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Daitokuji Zen Buddhist Temple
|Founded in 1509, Daitokujiis a large
walled temple complex which consists of nearly two dozen subtemples and
is one of the best places in Japan to see a wide variety of Zen gardens
and to experience Zen culture and architecture.
Daitokuji was founded in 1319 and like most of Kyoto suffered severe damage during the Onin War (1467-1477). After its reconstruction, the temple grew into a center of the tea ceremony.
Daitokuji's main buildings (the Sanmon Gate, Butsuden Hall, Hatto Hall and Hojo Residence) are lined up on the east side of the temple grounds according to the classical layout of a Zen monastery.
Daisenin also features beautiful rock gardens, which wrap around the temple building and are considered among of the best examples of their kind. Ryogenin features as many as five different dry landscape gardens on each side of its main building. The largest of them consists of a field of raked white gravel representing the universe, and islands of rocks and moss representing a crane and a turtle, symbols of longevity and health commonly found in Japanese gardens.
Entrance gate (mon)
Another gate (mon) ... Note end tiles on ceramic roof at right (photo below:)
Trees, shrubs, lawns and flowers of all kinds are used in Japanese gardens. Plants, such as maple and cherry trees, are often chosen for their seasonal appeal and are expertly placed to emphasize these characteristics. Conversely, pine trees, bamboo and plum trees are held in particular esteem for their beauty during the winter months when other plants go dormant. Mosses are also used extensively, with over a hundred species appearing at Kokedera alone.
Stone lantern ... Note moss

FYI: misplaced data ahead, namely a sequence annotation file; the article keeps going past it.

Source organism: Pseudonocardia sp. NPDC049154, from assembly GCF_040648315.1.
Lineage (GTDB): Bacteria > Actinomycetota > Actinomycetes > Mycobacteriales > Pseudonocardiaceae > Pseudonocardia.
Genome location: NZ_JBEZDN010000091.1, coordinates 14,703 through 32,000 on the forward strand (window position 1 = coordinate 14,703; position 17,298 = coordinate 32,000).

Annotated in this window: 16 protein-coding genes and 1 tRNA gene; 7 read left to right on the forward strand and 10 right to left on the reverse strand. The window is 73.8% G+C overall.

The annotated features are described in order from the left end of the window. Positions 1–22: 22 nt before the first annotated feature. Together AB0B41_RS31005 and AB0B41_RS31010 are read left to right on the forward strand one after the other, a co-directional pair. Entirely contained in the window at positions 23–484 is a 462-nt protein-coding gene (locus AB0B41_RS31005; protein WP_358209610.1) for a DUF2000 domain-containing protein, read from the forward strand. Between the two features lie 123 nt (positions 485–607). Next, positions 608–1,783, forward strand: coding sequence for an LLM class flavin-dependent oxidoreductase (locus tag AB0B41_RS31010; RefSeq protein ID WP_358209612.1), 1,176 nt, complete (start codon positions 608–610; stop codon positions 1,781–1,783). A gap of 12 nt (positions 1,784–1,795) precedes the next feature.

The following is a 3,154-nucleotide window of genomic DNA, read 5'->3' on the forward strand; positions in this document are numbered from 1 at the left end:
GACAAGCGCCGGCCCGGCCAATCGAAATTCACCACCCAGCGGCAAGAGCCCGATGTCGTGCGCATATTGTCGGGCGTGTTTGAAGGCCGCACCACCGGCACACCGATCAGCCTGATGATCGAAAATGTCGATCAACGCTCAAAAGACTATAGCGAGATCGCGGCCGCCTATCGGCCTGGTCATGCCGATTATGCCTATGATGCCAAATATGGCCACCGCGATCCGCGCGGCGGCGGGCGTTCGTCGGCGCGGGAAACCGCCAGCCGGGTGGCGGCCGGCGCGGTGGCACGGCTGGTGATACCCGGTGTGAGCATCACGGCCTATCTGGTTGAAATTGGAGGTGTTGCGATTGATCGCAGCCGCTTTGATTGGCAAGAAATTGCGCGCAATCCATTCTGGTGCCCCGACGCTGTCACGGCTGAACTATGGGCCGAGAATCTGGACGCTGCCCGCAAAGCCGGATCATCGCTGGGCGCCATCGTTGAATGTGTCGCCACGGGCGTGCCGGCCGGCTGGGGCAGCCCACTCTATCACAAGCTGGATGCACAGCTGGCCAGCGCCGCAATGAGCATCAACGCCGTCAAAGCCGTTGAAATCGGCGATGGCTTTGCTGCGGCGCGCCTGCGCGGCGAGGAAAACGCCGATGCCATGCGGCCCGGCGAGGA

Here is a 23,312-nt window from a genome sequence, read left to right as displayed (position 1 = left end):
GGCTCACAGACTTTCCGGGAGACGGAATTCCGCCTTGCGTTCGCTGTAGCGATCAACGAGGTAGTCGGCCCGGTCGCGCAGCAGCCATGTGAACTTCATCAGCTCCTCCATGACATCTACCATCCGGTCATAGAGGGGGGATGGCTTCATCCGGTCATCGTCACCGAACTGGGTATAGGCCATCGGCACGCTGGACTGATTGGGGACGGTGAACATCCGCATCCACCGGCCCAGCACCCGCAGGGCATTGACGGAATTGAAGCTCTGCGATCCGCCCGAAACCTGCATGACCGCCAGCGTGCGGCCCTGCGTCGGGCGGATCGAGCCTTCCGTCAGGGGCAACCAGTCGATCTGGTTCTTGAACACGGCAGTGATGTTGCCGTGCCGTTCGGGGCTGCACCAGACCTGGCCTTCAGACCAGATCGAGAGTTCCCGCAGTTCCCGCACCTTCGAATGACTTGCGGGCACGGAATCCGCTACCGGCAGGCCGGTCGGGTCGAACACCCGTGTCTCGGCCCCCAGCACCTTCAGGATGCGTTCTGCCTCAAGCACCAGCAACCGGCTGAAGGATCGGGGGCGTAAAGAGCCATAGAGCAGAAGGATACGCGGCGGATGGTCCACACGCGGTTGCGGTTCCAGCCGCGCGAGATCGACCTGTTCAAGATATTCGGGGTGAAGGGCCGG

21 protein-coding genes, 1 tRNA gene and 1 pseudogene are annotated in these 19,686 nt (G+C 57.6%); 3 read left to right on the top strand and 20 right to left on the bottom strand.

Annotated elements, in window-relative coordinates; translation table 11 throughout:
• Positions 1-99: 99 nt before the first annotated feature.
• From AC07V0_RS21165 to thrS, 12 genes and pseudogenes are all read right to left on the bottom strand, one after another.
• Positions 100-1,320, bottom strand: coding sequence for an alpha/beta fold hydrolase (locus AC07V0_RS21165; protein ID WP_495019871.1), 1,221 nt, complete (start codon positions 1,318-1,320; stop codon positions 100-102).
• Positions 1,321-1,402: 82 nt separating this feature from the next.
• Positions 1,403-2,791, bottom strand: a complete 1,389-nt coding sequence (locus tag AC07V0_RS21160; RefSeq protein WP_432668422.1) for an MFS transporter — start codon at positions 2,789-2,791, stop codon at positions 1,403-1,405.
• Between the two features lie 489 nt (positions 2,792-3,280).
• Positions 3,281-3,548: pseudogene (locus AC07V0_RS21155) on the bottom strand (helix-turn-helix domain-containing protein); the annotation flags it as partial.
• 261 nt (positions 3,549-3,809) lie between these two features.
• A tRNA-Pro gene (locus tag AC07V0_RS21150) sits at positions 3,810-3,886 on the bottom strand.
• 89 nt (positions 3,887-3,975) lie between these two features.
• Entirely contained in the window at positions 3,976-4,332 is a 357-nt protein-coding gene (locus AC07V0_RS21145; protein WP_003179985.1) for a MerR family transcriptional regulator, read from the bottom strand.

Note roof ornaments (photo below:)
Onigawara (protective demon) ceramic (fired) tile ... Black kawara tiles
Butsudan: shrine commonly found in temples and homes
Hanging scroll - detail below:
Hanging scroll - detail
At the beginning of the Kamakura Period a shift of power from the aristocratic court to the military elite was completed. The military rulers embraced the newly introduced Zen Buddhism, which would exert a strong influence on garden design. Gardens were often built attached to temple buildings to help monks in meditation and religious advancement rather than for recreational purposes.
Gardens also became smaller, simpler and more minimalist, while retaining many of the same elements as before, such as ponds, islands, bridges and waterfalls.
Stones, Gravel and Sand
Since ancient times, stones have played an important role in Japanese culture. In Shinto, prominent large stones are worshiped as kami, while gravel was used to designate sacred grounds. Meanwhile, dry gardens are comprised entirely of stones, with larger stones symbolizing mountains, islands and waterfalls, while gravel and sand replace water.
Zen garden ... Overhanging eaves